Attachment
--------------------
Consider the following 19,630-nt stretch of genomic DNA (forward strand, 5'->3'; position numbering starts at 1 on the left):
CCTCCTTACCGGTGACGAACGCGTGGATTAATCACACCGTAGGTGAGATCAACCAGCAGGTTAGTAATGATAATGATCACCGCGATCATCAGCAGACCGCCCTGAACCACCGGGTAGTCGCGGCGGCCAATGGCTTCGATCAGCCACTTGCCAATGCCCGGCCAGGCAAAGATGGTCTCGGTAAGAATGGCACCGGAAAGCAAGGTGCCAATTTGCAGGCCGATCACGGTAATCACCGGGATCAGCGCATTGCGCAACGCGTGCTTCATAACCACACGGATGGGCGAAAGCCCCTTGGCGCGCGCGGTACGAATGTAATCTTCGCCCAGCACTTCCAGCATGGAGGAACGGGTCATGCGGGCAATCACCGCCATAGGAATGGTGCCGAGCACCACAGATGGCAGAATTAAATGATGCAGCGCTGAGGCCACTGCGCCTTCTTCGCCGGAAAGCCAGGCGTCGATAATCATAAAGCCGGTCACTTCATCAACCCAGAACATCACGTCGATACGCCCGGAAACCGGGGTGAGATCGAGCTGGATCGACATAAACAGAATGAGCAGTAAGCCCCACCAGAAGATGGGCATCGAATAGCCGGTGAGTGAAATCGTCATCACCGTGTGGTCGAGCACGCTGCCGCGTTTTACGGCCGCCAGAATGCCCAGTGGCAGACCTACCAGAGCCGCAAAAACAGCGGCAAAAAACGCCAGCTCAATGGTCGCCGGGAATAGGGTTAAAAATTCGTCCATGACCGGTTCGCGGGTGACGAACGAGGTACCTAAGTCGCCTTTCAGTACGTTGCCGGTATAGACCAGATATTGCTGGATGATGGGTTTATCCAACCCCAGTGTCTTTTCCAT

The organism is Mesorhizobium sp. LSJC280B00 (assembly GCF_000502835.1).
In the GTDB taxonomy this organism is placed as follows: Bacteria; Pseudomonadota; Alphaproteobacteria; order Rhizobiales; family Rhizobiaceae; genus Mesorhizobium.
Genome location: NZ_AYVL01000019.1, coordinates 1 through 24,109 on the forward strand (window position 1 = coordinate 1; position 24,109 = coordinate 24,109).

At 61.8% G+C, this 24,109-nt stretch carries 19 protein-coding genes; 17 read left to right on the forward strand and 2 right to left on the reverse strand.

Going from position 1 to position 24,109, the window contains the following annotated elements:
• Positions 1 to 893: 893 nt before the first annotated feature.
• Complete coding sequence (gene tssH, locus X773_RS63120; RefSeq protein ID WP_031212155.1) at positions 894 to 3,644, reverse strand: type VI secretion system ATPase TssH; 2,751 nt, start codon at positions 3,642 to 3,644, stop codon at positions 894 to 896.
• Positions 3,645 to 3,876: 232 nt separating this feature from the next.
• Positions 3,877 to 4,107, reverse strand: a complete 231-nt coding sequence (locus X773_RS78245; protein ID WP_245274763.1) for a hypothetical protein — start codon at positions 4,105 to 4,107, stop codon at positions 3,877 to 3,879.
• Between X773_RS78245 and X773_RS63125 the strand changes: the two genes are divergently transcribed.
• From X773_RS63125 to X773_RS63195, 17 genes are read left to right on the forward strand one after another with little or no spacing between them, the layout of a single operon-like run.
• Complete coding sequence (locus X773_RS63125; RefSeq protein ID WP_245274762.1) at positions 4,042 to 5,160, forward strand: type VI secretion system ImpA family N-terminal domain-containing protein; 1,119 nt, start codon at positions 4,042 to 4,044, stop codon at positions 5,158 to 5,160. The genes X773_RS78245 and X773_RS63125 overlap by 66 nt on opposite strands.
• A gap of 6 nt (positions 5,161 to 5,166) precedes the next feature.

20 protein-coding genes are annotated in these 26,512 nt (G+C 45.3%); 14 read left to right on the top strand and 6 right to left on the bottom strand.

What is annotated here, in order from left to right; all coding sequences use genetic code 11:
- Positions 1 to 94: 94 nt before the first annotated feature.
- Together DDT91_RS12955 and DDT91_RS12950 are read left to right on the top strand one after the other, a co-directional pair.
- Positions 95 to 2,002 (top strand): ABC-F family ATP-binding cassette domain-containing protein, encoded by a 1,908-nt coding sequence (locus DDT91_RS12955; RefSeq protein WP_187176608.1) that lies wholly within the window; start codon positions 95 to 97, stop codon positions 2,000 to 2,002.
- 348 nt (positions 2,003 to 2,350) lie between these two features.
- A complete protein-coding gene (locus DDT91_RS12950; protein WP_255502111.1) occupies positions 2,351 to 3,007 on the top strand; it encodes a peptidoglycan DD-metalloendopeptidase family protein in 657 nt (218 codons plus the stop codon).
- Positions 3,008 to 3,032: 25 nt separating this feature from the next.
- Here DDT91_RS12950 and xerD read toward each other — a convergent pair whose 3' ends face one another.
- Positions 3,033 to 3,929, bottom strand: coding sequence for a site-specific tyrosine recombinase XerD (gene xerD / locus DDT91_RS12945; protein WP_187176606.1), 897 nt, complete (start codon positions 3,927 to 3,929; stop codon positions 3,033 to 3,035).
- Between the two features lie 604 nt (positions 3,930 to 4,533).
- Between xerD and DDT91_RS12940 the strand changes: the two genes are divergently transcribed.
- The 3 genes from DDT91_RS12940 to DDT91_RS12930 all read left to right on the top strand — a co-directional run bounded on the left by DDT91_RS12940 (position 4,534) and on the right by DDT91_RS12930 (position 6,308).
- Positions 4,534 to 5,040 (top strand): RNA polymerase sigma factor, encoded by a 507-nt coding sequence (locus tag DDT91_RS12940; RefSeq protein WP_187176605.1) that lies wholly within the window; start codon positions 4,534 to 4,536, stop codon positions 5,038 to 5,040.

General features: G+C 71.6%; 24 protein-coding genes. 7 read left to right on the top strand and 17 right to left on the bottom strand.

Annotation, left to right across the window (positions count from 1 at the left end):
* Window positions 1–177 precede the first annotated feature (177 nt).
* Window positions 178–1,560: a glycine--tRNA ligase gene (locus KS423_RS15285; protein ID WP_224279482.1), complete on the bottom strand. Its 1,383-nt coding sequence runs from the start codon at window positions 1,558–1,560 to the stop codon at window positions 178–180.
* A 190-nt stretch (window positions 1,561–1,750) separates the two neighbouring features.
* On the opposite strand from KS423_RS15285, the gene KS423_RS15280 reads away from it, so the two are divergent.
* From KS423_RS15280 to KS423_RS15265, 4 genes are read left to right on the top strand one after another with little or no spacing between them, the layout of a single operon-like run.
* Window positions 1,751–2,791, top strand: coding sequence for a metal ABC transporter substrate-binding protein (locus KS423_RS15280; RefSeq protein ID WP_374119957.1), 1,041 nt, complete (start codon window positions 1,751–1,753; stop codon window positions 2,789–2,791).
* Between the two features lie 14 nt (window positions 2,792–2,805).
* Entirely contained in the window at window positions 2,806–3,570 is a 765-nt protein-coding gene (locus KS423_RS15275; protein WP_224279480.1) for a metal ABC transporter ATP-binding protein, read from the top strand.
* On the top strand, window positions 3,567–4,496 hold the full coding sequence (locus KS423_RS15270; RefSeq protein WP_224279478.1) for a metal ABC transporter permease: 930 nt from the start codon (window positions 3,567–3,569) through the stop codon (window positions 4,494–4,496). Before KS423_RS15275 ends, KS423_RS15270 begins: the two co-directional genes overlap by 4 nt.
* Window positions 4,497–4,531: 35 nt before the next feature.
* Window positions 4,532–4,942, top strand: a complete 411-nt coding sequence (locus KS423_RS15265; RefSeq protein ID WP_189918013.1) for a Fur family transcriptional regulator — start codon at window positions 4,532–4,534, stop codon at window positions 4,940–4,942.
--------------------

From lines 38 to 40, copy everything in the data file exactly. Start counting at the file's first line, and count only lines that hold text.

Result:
* Between the two features lie 14 nt (window positions 2,792–2,805).
* Entirely contained in the window at window positions 2,806–3,570 is a 765-nt protein-coding gene (locus KS423_RS15275; protein WP_224279480.1) for a metal ABC transporter ATP-binding protein, read from the top strand.
* On the top strand, window positions 3,567–4,496 hold the full coding sequence (locus KS423_RS15270; RefSeq protein WP_224279478.1) for a metal ABC transporter permease: 930 nt from the start codon (window positions 3,567–3,569) through the stop codon (window positions 4,494–4,496). Before KS423_RS15275 ends, KS423_RS15270 begins: the two co-directional genes overlap by 4 nt.